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Your new poodle puppy
Standard poodles are gorgeous, proud, regal dogs. Only people who've never had one in their lives can say they are foo-foo dogs. Far from it! They are althletic and very versatile dogs. Standard poodles are, after all, hunting dogs in curly coats.
The decision to add a standard poodle to your life is one that should be well informed and not something done on impulse. Poodles require a lot of grooming but as a trade-off you get a dog that doesn't smell and wont leave hair all over your clothes, your couch or your bed.
Poodles are not the kind of dog you can buy and leave in the back yard. They are companions, part of the family and live to be near you. They are smart and easy to train, but being smart means they can think up mischief if you leave them to their own devices and neglect them.
If you're looking for a cute cuddly lap dog then a toy poodle may be for you - standard poodles are cute and cuddly but they are 'real' dogs. Once you've had a poodle in your life you wont want to be without one.
But beware! Its hard to stop at just one!
So do your research on the breed, find a breeder you can trust, ask for proof of testing and you're well on the way to having that special dog in your life.
Please remember: you can buy a 'cheap' puppy anywhere, but good breeding, care taken in selecting the right breeding stock and health testing on parents can save a lot of heartache. Make sure you buy from a breeder who can provide proof of testing, who raises their puppies in their home, not in a shed, who doesnt have too many litters, giving each pup the individual care and attention it needs.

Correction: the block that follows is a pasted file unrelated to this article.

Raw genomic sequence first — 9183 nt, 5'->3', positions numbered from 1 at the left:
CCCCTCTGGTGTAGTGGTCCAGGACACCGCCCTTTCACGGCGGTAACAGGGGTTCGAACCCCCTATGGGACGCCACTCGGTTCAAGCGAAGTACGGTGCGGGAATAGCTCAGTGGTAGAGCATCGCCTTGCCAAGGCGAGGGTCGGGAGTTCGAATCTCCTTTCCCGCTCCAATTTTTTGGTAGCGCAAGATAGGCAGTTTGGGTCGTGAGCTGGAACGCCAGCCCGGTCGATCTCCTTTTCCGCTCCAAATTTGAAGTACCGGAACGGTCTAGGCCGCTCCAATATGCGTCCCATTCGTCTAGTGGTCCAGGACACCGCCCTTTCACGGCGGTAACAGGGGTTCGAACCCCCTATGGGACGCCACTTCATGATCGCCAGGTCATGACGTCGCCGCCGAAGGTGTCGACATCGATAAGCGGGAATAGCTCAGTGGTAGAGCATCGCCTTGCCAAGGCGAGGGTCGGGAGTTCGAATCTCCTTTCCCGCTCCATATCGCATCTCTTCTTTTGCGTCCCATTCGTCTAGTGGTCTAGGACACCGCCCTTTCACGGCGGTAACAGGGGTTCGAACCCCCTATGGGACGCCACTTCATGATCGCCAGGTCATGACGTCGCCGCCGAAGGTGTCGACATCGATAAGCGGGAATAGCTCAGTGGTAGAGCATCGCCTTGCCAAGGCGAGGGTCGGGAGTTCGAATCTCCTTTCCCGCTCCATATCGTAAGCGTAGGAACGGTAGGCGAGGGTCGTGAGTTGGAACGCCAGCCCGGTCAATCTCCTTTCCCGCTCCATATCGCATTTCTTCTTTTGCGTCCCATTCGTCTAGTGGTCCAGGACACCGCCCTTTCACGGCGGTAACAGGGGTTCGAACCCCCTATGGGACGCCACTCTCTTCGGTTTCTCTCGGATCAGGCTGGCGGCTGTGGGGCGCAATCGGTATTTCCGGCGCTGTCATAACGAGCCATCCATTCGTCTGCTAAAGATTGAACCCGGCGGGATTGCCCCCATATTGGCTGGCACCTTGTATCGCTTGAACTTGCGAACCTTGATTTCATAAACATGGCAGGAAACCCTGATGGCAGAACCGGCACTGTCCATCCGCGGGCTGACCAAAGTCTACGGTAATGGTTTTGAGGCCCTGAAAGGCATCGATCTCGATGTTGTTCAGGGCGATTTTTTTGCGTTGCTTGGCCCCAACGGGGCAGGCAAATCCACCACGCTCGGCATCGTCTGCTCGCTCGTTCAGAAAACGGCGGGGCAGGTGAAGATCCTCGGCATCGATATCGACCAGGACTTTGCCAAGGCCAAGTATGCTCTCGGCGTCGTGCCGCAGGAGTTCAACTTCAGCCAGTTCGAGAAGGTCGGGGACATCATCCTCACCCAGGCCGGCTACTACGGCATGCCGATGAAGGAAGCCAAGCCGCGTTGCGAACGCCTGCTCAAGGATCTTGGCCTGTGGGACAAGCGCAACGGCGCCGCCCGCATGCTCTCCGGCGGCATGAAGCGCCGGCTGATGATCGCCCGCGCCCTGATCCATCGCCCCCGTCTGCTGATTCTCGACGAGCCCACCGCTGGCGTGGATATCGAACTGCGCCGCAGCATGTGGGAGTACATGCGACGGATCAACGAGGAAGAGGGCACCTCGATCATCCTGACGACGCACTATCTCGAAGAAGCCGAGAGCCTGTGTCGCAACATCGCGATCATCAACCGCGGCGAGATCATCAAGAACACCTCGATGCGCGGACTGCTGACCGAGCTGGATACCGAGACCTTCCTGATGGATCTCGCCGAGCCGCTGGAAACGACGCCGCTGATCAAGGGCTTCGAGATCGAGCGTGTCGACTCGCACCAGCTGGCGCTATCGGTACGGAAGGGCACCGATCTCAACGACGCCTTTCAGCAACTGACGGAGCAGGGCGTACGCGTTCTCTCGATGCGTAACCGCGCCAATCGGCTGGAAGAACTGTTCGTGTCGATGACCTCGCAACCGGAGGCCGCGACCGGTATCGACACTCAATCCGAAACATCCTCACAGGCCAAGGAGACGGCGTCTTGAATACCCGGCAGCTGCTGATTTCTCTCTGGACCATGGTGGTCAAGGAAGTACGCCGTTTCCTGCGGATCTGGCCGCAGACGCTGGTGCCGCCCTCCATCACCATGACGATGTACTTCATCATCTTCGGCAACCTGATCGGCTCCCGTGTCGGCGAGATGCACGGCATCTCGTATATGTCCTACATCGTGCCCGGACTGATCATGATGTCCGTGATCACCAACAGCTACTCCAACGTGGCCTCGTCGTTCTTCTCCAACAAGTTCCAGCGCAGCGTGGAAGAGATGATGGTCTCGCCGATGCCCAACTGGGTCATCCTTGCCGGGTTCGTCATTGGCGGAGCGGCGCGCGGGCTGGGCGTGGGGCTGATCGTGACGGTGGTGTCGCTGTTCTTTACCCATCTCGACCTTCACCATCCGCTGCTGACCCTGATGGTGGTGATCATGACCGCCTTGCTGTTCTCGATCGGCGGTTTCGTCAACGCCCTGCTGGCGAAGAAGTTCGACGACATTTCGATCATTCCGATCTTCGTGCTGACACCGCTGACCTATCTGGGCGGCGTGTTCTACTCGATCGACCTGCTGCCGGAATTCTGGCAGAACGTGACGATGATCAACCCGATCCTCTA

The least amount of money a pup will cost in its life is its purchase price - an unhealthy puppy will end up costing you much more than you might save by taking shortcuts in selecting the right pup for you.
Feeding your puppy
I feed my dogs a BARF diet mostly (bones and raw food) because I believe it is the most natural way to feed dogs. They live longer healthier lives on a diet of natural food with less allergy problems and much less tooth problems. By feeding them bones their teeth are always clean and their breath fresh. I like to think of my diet as 'the old fashioned diet' - before processed dog food was invented dogs were fed leftovers and raw bones. I would encourage anyone taking a new puppy home to continue to feed BARF.
Toilet training your puppy
Puppies are cute but there are some rules to follow to keep your sanity. Firstly use a crate. Yes, I know, a lot of people think crates are cruel because they think of them as cages. Dogs are den animals. They think of crates as safe havens and as their own space. If you take a puppy home and introduce him to his crate as a safe spot and den he will always love it. Crates should not be used for punishment. The best way to get a pup used to a crate is to give him a bone to gnaw on while in there, or a toy he loves to play with. He only gets it in the crate so that makes it special.